How to boost your productivity as a student
When studying at university, it can be hard to stay productive. Even if you attend all of your lectures, spend hours in the library and set out time to study, low productivity levels could hinder how much work you actually get done. Just being present, or staring into space for hours, won’t help you achieve the results you want.
As a student, you may feel like you have a lot to do but very little time. Alongside achieving good grades and marks, it is important to take care of yourself, get plenty of rest and have time for socialising!
Being productive is probably one of the most important skills you will develop whilst at university, so we’ve put together some productivity tips to ensure you perform at your very best.
Get into a routine
Having a work routine is one of the key elements to becoming more productive. If you have set times to wake up, get work done, have breaks and factor in errands and social time, you will find that you can achieve a lot more in a day. By splitting up your day, you won’t feel as though you have to sit at your desk for hours and hours, trying to work. Instead, you can set a rough schedule of working hours and ensure you have little rewards and breaks throughout the day.
Another key aspect of productivity is learning how to effectively manage your time. If you need to achieve a couple of things throughout the day, make sure you complete the most important tasks first and then move onto less pressing work. By getting your work done within your deadlines, you will free up more time for a balanced and fun life at university.
Take regular breaks
When studying at university, you should never force yourself to sit at your desk or in the library for hours on end. Taking regular and varied breaks will increase your productivity levels. Our brains can only handle so much new information before we start to get tired and lessen our retention.
When your brain reaches its limit, you will find that you no longer learn in the same way, which can actually cause stress and more fatigue. Whether you take 5 minutes every half an hour, or 30-minute breaks a few times a day, you can decide which schedule works best for you.
You will have a number of looming deadlines as a student, but why not release some of the pressure and stress by setting your own deadlines to help split up your modules. By doing this you will avoid leaving work to the last minute, and you will give yourself much more time to read over and check everything. Just like effective time management, juggling deadlines is a common requirement for many senior jobs and so will stand you in good stead for when you graduate.
Set up a comfortable workspace (at home or in the library)
When deadlines are looming and you have lots of work to complete, it’s a good idea to set up a dedicated work or study space away from distractions. Whether you prefer working from your home, or finding a quiet area of the library, make sure you have everything you need to have a productive day.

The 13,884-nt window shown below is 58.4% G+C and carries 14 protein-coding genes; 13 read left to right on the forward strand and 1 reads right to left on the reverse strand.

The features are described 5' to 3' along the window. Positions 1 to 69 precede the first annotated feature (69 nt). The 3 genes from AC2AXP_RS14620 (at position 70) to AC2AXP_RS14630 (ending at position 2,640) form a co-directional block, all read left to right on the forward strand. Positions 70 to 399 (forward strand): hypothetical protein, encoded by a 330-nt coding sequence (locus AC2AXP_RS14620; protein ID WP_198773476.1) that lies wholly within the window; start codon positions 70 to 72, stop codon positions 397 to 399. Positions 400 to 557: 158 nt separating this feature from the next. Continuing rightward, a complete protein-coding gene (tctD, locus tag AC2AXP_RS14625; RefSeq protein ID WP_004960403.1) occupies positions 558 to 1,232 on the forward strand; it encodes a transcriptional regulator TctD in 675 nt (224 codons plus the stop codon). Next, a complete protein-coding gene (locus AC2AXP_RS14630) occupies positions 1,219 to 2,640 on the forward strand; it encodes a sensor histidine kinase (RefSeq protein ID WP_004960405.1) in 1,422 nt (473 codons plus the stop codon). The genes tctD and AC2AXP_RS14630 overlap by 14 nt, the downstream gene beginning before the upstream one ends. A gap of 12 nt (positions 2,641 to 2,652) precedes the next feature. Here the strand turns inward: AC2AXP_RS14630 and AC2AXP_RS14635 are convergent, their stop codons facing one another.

Get plenty of sleep and eat healthily
A healthy diet and a good amount of sleep can do wonders for your productivity. It is recommended that we have around 7-9 hours sleep each night for healthy brain function. To increase your productivity in the long term, be sure to wind down at the end of each day and go to bed calm. Take measures to tire your body out and relax the mind, such as exercise or meditation.
Alongside a good amount of sleep, a healthy diet is your brain’s best friend. Ever heard of brain food? Well, it does actually work! Try to drink plenty of water throughout the day, eat your 5 a day and have nutritious meals. Following these simple rules will keep your energy levels high and make studying much more productive. This will also help your immune system stay strong and help prevent illness!
Have a digital detox
Even if you set up a quiet and focused working environment, you may still find that you are distracted by your various devices. Phones, tablets, tv and watches are filled with apps and games that are designed to distract you and sap productivity. So, if you’re having trouble focusing, why not try a digital detox? Try putting your phone on do not disturb, moving it into another room, or keeping it out of sight. If you’re going to the library, you could even just leave your phone at home!
Fit in some exercise
One of the best ways to stay productive when studying is by scheduling in some exercise, especially if it is outside in the fresh air. Exercising for around 15-30 minutes each day, even if it’s just a quick walk around the block before you carry on studying, or going for a quick jog, will clear your mind and make you feel so much better.
Set achievable goals with rewards
Sometimes we all lack a little motivation, which is way it’s important to reward yourself with little treats if you complete certain studying goals! It might not sound like much, but you’ll be surprised how much it motivates you!
Boost your productivity: STEM Women Events
If you are a current STEM student or recent graduate looking to start your career within a STEM industry, join us at one of our graduate careers events this year! We are running a number of virtual, hybrid and in-person events throughout 2022 – view our events line up.
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Enjoy this blog? Check out our piece focused starting a new role remotely.